Commentary: Justice lacking in drunken driving fatalitiesLast month Chad Lexvold, 20, of Kenyon, was sentenced in Goodhue County Court for the death of Jacob Baalson, 19.
By: Kathy Cooper, The Republican Eagle
Last month Chad Lexvold, 20, of Kenyon, was sentenced in Goodhue County Court for the death of Jacob Baalson, 19. Chad was the driver in a drunken driving crash that killed his best friend and injured two others and himself.
This tragic and horrific crash changed the lives of four families forever: one grieving the death of a beloved son, one supporting a son as he healed from his injuries and was sentenced for the crime, and two helping their children recover from injuries.
But it doesn’t stop there; it has impacted the greater communities in many ways.
I do not know either of these families, but I have cried many tears for both of them. I have watched the case from the sidelines with only newspaper accounts to provide information.
I have been amazed as the Baalson family came forward to start a sober cab program for special events. The money has been donated to the Kenyon-Wanamingo SADD Chapter to provide education and awareness for the high school students about the dangers of underage drinking and drinking and driving.
This terrible crash has touched my heart and soul because it closely resembles the crash that killed my daughter, Meghan, almost 13 years ago. I have been speaking for Meghan all these years with the hope that our community, not just Kenyon, but Goodhue County, Rice County where I now live, and the state would never again suffer this pain.
There have been fewer alcohol-related fatal crashes, but we are not at zero yet. And that is the only acceptable number.
I have watched almost every sentencing for criminal vehicular homicide in the state since Meghan’s death. I have researched sentencing for this crime and how it has evolved over the years. I am appalled at the disparity statewide.
The law reads if you drive while over the legal limit of .08 blood-alcohol content and kill someone, you are guilty of criminal vehicular homicide. This is a level VIII crime on the sentencing guidelines grid of 11 levels.
The state guidelines recommend 44 to 52 months in prison with a presumptive sentence of 48 months for a driver with zero criminal history points.
Minnesota was the first state to implement a sentencing guidelines structure. This was in 1981. The goals are to better assure public safety, to promote uniformity in sentencing, to provide truth and certainty in sentencing, and to establish proportionality in sentencing. The guidelines play a crucial role in helping to maintain balance between appropriate sentencing policy and correctional resources.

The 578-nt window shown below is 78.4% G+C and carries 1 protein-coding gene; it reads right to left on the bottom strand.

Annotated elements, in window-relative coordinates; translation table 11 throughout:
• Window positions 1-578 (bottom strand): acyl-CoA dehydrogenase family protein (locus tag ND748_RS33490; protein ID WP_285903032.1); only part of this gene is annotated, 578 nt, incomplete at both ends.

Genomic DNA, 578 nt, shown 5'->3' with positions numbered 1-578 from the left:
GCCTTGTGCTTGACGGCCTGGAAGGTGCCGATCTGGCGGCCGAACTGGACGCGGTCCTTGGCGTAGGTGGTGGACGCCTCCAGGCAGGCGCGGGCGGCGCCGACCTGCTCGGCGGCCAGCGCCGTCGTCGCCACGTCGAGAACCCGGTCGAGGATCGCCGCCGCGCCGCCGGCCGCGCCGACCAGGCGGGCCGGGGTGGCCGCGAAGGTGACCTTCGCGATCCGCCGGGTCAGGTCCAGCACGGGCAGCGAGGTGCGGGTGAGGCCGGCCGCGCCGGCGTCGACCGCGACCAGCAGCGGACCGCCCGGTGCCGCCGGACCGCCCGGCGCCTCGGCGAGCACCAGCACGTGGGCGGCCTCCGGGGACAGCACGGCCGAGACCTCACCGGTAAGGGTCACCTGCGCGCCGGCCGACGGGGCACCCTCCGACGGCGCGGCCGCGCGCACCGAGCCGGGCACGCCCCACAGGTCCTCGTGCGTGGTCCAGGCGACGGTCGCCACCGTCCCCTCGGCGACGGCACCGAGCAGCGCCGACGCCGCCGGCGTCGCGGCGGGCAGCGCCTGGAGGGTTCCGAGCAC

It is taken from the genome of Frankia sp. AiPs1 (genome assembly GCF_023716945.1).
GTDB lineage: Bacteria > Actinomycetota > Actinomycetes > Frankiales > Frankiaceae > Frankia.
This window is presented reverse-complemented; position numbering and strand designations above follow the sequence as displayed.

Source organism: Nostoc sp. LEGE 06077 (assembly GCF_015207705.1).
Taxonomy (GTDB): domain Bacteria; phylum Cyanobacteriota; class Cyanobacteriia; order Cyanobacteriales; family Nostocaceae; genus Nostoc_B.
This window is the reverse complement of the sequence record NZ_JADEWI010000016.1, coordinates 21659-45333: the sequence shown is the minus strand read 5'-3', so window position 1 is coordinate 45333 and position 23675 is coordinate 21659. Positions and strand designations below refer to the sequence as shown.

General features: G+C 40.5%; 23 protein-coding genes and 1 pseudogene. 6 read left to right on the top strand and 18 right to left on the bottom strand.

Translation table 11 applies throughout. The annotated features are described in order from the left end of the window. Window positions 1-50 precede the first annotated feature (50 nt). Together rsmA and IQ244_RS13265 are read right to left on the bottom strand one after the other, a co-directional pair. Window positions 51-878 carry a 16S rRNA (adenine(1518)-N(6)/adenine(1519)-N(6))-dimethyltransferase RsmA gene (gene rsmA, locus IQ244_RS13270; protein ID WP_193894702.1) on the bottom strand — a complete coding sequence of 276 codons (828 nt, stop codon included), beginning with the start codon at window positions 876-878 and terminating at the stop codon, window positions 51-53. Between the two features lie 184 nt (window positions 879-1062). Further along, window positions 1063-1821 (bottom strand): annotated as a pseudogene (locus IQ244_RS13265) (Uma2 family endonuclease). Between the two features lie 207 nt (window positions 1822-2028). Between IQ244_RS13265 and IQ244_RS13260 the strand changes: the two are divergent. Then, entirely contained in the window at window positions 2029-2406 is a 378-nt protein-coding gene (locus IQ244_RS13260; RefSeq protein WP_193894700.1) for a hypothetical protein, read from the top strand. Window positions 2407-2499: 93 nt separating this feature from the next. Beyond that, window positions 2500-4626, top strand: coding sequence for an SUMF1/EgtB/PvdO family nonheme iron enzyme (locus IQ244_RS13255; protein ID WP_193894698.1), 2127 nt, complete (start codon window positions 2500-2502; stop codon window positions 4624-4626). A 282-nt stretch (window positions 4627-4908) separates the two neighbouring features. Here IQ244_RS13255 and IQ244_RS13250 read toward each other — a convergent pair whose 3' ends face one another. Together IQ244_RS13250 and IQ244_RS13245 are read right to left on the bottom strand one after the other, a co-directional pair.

In 2010, 75 percent of all felony offenders sentenced received the presumptive guidelines sentences, although the percent of felony offenders sentenced for criminal vehicular homicide that received the presumptive guidelines sentence was much lower, hovering around 50 percent. Why?
If a drunken driver kills his passenger, best friend, or family member in Goodhue County shouldn’t he/she received the same sentence as the driver in Olmsted County? If a drunken driver kills his best friend, shouldn’t he receive the same sentence as a drunken driver who kills a stranger in another car?
Judges are provided a range for sentencing of each level of crime on the sentencing grid. Judges can depart upwards or downwards from the guidelines, but they must document their reasons for the departure.
In this case, the prosecutor stated that they are doing the downward departure because of his past and because he would be a good candidate for probation.
Rice County recently sentenced a drunken driver, a young male at least legal to drink, to 50 months in prison. He killed his good friend, a young lady, Brittney Landsverk, who was just 19 and injured two others in the car.
Has justice been served? Will he return to his community a better person? Will he receive treatment for his addiction in prison?
Prison or not?
So, the question seems to be prison or not. What will do the community the most good?
Certainly for Chad Lexvold, not going to prison may benefit him. He was able to complete a year of college after the crash, and he will most likely only miss fall term of the next year. We can only hope that his light sentence will make him a better person.
But what of the Baalson family, what does this sentence give them? Is this justice?
The assistant county attorney Erin Kuester is quoted in one of the newspapers as stating no one would be happy with the sentence because no sentence can bring Baalson back.
Yes, that is true, no one can bring Baalson back, but I bet the Lexvold family was happy Chad didn’t have to go prison.
The plea agreement “requires” or “lets” Lexvold speak in the schools in Goodhue County three times a year. Let’s hope that he receives some help and counseling on what that “speaking” should encompass.
I also hope that probation and the courts will do some follow-up to see what effect it has on the community 10 years down the road.
Unfortunately, there is no evidence that speaking in a school has any more effect on lowering drunken driving than following the sentencing guidelines for those that drink and drive and kill.
One thing I do know: Lexvold’s BAC was .18 and it was 2 a.m. and he was driving at least 83 mph and he killed his best friend. That is all documented from the investigation.
He also was not the legal age of 21 to drink alcohol; he was only 19.
Some adult most likely provided this alcohol and they too have blood on their hands. What has happened to the alcohol provider?
I hope the next time a county attorney makes a plea agreement for a drunken driving fatal crash they include naming the source of the alcohol as part of that agreement.
Perhaps the Goodhue County courts have a crystal ball and can see beyond the injustice that I see.